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Then there’s the matter of turtlenecks. I adore turtlenecks, especially if they’re made of a thick, hefty yarn.

I believe it’s really warm, and it looks great layered underneath jackets, especially in the winter and fall.

Materials

Natural fibers are my favorite when it comes to sweater materials. I believe they’re fantastic since they’re so warm and comfortable to wear, unless you have an allergy to them.

Double-check that you aren’t allergic to wool or anything else, because it would be really inconvenient for you.

However, they are both warm and breathable.

Cotton, wool, cashmere, and any combination of those are my favorites. Another option that I believe is extremely attractive is to combine one of the warmer fibers with silk.

It feels so soft and cozy, and it also gives you a somewhat lighter weight material that you can wear more easily into spring, which I think is very luxurious.

So, if you’re looking for a sweater to wear all year, I recommend cotton or light wool. Nowadays, they create some really lovely fine wool sweaters, and then you can find something with a little silk mixed in.

You’ll be living in luxury, feeling warm but not suffocating when the weather warms up.

Where to Buy?

I couldn’t have a sweater roundup without including Everlane.

I own several of their cashmere and cotton sweaters, and I believe they’re excellent. They’re quite comfy to wear and have a great cut.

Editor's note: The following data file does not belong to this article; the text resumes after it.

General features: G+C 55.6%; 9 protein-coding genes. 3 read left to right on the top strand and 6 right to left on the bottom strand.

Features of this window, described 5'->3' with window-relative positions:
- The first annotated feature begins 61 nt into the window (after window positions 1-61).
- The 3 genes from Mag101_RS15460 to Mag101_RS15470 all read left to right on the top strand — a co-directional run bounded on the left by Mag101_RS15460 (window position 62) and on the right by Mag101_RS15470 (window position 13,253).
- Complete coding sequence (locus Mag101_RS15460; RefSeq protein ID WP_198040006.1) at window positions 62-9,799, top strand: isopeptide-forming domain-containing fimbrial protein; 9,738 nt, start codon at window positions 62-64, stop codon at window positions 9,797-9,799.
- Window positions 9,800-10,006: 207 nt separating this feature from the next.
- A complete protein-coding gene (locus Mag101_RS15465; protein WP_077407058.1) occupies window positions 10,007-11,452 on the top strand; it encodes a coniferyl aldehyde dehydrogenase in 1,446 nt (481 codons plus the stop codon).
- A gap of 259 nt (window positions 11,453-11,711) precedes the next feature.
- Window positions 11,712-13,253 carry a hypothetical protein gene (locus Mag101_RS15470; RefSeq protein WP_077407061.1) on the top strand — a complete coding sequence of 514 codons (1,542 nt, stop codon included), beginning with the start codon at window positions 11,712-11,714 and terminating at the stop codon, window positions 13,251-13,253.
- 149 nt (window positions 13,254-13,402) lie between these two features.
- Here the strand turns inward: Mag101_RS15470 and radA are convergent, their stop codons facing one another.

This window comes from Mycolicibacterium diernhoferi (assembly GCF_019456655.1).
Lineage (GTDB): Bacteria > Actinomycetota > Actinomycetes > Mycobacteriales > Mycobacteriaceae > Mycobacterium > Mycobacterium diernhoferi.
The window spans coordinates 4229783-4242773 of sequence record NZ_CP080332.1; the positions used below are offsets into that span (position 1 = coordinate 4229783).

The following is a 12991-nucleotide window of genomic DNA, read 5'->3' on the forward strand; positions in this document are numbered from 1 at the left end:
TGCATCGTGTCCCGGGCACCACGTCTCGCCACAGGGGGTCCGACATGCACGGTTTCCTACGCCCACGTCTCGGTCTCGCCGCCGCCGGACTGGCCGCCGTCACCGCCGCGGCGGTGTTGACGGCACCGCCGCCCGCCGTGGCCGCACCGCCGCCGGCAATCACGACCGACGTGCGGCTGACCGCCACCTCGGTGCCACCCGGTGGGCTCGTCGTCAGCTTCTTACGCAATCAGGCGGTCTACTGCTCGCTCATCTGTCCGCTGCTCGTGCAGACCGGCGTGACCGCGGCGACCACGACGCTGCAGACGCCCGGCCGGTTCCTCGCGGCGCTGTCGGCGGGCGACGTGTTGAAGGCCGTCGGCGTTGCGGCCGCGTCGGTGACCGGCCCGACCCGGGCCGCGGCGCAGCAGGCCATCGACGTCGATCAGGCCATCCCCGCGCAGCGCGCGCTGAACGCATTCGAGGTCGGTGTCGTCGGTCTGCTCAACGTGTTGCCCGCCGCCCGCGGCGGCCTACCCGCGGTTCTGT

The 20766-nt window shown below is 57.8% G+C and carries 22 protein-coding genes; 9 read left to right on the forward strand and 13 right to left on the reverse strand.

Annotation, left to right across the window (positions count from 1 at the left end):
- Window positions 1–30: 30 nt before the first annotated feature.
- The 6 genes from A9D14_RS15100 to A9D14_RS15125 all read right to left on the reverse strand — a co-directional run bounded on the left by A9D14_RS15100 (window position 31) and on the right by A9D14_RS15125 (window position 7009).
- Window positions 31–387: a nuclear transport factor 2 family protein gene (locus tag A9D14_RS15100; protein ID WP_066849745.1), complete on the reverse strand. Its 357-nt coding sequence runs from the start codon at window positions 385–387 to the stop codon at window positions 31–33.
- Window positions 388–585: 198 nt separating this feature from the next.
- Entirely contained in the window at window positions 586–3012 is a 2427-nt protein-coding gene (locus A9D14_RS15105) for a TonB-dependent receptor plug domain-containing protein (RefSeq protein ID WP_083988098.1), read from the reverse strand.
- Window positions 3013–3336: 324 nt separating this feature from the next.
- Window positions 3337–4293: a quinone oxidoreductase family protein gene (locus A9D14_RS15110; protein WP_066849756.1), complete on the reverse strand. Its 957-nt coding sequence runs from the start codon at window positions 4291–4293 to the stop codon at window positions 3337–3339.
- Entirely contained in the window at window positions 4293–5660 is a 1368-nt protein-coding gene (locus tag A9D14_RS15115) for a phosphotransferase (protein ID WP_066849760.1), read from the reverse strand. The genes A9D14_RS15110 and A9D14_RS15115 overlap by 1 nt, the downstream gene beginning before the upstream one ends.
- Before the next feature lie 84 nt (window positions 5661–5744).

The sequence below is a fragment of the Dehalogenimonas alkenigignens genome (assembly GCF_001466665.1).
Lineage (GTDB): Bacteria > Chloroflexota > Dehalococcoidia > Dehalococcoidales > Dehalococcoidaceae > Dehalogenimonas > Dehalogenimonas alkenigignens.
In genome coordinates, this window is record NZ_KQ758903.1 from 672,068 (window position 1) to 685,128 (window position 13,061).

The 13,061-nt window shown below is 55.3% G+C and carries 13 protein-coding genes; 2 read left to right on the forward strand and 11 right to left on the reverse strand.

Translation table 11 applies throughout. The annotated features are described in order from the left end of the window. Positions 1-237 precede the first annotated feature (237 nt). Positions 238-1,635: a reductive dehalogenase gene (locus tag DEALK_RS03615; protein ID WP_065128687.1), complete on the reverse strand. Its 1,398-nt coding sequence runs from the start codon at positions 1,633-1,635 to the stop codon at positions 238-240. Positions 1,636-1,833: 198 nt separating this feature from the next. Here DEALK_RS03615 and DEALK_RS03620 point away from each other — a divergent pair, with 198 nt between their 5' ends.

The one I’m wearing right now has a looser fit, which I really prefer. It’s large but not too baggy, so it goes well with my personal style.

Then there’s their basic crewnecks, which are gorgeous in cashmere. They’re wonderful.

If you’re looking for a basic sweater to transition into cashmere or just to have something wonderful that you can wear on a regular basis, I think they’re a terrific place to start.

Grana has been quite successful for me, similar to Everlane. They create things that are both exquisite and affordable.

One of their crewneck cashmere sweaters is my favorite. It’s quite soft and comfortable. The color is fantastic.

Then there’s their turtleneck, which is particularly appealing because it isn’t too tight around the neck. Grana, in my opinion, does petites a little better. Although it isn’t labeled as such, I find that it fits more like petite sizing.

If you’re in the market for something in between, or if you’ve tried Everlane and found them to be a little too big, Grana is a good option. They appeal to me greatly.

Naadam is another good choice. They have a really excellent crew and v-neck cashmere version for $75. It’s a unisex size, so it’ll fit both men and women, and they have a few options.